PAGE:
Chronogram  [Printer-friendly version]
August 4, 2005


[Rachel's introduction: "Despite widespread adherence among the
scientific community to the commonsense precautionary principle 'An
ounce of prevention is worth a pound of cure,' studies that look for
links between breast cancer incidence and environmental factors are
not commonplace."]

By Susan Piperato

Despite widespread adherence among the scientific community to the
commonsense precautionary principle "An ounce of prevention is worth a
pound of cure," studies that look for links between breast cancer
incidence and environmental factors are not commonplace. "We are
canaries in a coal mine, and we have been for years," says Hope
Nemiroff, executive director of Breast Cancer Options (BCO), a
grassroots organization offering information and support for women
diagnosed with breast cancer, based in Ulster County. While breast
cancer has become the "most commercialized illness with money being
raised for the cure," she says, "even the National Institutes of
Health and the National Cancer Institute admit they haven't spent
enough time looking at the causes and why the disease happens in the
first place."

That means pushing for research, both nationally and within our own
community, says Nemiroff. Working toward the same goal are the Breast
Cancer & Environmental Risk Factors program at Cornell University,
and more than 20 fellow organizations (including Breast Cancer
Options) that make up the New York State Breast Cancer Support and
Education Network (co-directed by Andi Gladstone at 607-279-1043), a
statewide coalition of organizations dedicated to providing support
and education services to more than 100,000 women and their families
affected by breast cancer, located from Buffalo to Long Island.

According to recent reports issued by the nation's leading cancer
organizations (the American Cancer Society, Centers for Disease
Control and Prevention, National Cancer Institute, and North American
Association of Central Cancer Registries), the risk of getting cancer
is falling nationwide and survival rates for many cancers are
improving, thanks to progress made by programs in prevention, early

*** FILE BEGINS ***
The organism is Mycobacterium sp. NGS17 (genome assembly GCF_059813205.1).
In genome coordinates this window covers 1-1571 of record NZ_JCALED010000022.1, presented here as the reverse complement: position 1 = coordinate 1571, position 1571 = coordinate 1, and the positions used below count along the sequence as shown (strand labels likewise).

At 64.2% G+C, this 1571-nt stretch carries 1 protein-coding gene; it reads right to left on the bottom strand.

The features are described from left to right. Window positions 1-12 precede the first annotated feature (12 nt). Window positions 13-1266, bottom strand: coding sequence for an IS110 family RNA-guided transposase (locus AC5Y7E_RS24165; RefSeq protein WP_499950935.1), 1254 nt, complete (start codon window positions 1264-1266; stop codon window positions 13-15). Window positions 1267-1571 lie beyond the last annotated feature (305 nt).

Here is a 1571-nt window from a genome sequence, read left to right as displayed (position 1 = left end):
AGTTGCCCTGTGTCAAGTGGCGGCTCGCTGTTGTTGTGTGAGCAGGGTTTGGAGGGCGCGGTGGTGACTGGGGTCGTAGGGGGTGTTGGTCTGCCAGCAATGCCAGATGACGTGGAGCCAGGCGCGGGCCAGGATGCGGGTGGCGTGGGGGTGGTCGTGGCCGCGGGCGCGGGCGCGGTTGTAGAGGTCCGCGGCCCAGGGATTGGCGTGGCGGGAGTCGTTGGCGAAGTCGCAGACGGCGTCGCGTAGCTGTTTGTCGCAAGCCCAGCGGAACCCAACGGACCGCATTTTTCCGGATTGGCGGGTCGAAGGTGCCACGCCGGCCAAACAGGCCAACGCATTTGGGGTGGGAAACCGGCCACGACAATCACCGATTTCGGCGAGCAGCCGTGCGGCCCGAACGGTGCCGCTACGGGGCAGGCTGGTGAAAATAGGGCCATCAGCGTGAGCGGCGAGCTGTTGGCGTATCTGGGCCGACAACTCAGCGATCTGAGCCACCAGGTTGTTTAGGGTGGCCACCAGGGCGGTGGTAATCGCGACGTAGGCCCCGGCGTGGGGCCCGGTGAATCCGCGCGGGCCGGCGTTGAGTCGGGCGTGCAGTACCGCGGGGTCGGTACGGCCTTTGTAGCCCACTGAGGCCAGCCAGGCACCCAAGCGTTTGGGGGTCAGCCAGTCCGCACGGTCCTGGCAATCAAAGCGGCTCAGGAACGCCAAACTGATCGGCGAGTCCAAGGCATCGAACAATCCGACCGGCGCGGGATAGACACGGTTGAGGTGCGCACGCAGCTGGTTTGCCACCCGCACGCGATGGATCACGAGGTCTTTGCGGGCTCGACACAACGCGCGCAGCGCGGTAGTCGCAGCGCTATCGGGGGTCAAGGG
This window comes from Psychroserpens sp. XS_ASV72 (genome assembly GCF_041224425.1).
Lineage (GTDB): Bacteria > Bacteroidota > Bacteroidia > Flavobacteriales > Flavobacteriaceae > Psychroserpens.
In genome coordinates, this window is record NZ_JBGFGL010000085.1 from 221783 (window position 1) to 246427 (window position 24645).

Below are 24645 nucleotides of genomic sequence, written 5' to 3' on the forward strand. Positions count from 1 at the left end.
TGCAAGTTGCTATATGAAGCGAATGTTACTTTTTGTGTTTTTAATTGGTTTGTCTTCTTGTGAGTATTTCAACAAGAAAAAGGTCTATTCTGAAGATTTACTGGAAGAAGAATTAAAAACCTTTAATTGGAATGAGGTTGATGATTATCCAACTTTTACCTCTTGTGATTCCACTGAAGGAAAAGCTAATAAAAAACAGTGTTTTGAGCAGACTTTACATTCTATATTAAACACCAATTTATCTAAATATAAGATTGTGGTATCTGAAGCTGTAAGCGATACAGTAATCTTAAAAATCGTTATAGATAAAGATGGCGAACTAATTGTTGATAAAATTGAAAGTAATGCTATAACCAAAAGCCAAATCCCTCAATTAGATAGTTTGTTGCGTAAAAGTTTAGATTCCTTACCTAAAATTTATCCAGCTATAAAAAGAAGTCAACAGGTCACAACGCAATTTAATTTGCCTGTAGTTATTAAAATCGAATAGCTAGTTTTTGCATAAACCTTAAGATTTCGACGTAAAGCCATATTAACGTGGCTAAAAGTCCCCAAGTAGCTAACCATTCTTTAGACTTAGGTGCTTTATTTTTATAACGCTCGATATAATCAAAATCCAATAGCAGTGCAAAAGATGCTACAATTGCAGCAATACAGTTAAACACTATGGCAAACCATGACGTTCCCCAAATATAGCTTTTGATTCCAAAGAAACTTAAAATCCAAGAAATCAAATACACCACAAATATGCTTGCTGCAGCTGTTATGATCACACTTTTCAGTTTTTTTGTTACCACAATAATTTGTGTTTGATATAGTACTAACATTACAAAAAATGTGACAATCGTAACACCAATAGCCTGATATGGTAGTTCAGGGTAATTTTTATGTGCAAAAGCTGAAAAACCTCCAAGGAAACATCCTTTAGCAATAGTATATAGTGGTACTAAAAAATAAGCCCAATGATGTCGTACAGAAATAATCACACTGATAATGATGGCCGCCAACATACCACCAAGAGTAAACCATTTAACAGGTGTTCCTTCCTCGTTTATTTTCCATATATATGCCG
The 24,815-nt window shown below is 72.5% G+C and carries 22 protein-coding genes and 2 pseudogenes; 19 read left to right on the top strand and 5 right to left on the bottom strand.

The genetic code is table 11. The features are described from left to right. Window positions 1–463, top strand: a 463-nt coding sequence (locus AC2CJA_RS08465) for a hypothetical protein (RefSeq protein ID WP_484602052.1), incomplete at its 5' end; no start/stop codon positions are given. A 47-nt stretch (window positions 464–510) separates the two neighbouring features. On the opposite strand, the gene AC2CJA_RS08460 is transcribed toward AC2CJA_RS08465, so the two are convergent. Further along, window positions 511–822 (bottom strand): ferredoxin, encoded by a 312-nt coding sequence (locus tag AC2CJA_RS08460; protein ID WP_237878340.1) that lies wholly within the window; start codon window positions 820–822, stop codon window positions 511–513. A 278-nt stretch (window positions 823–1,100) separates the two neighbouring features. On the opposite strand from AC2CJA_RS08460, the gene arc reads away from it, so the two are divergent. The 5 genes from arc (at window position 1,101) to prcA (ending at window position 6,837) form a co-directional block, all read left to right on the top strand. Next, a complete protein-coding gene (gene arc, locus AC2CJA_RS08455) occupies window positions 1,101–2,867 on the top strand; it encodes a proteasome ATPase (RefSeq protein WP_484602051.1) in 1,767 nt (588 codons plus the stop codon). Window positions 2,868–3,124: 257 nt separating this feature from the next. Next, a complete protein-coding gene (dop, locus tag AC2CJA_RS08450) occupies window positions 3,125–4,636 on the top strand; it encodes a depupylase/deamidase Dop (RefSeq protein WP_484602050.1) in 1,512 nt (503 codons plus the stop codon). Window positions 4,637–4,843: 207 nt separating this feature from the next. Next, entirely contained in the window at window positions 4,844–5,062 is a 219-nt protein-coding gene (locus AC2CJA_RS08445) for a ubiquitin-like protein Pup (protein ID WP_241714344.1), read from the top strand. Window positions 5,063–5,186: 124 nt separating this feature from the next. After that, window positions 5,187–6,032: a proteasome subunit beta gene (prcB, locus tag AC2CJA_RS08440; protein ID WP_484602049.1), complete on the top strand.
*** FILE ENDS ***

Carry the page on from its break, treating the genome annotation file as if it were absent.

detection, and better treatments.

However, not all types of cancers, or regions, have benefited equally
from such programs. In 2004, an estimated 40,000 women nationwide died
of breast cancer, according to the American Cancer Society. Breast
cancer is now the most prevalent type of cancer for American women, as
well as the top cause of cancer-related deaths among women ages 40 to

Since 2003, New York State has held second place nationwide for breast
cancer incidence and mortality rates. Annually in New York State,
approximately 3,000 women die of breast cancer. Although Monroe
County, in the northwestern area of the state, has the highest rates
of breast cancer at 150 to 160 incidents per 100,000 women, rates for
counties in the Hudson Valley region also show cause for concern.

According to the New York State Cancer Registry, overseen by the New
York State Department of Health (NYSDOH), Hudson Valley breast cancer
incidence rates for 1996-2000 were 140 to 150 per 100,000 women (the
highest rating) in Rensselaer and Rockland counties; 130 to 140 per
100,000 women in Ulster, Dutchess, Orange, Westchester, and Albany
counties; 120 to 130 per 100,000 women in Greene and Sullivan
counties; 110 to 120 per 100,000 women in Putnam and Columbia
counties; and below 110 per 100,000 women in Delaware County (the
lowest rating).

However, checking rates by zip code on the "Maps and Stats by Zip
Code" menu of the website for the Program on Breast Cancer &
Environmental Risk Factors (BCERF) at Cornell University, can turn
up statistics that are potentially more alarming than those from the
Cancer Registry. Some zip codes' rates fall below expected statistics;
for example, from 1993 to 1997, there were 127 actual incidences of
breast cancer reported in Kingston 12401, with the area's actual rate
falling below its "expected" rate of 132.4. However, in nearby
Woodstock, incidence rates are 15 to 49 percent higher than expected;
and several areas near Kingston, including New Paltz, Pine Hill,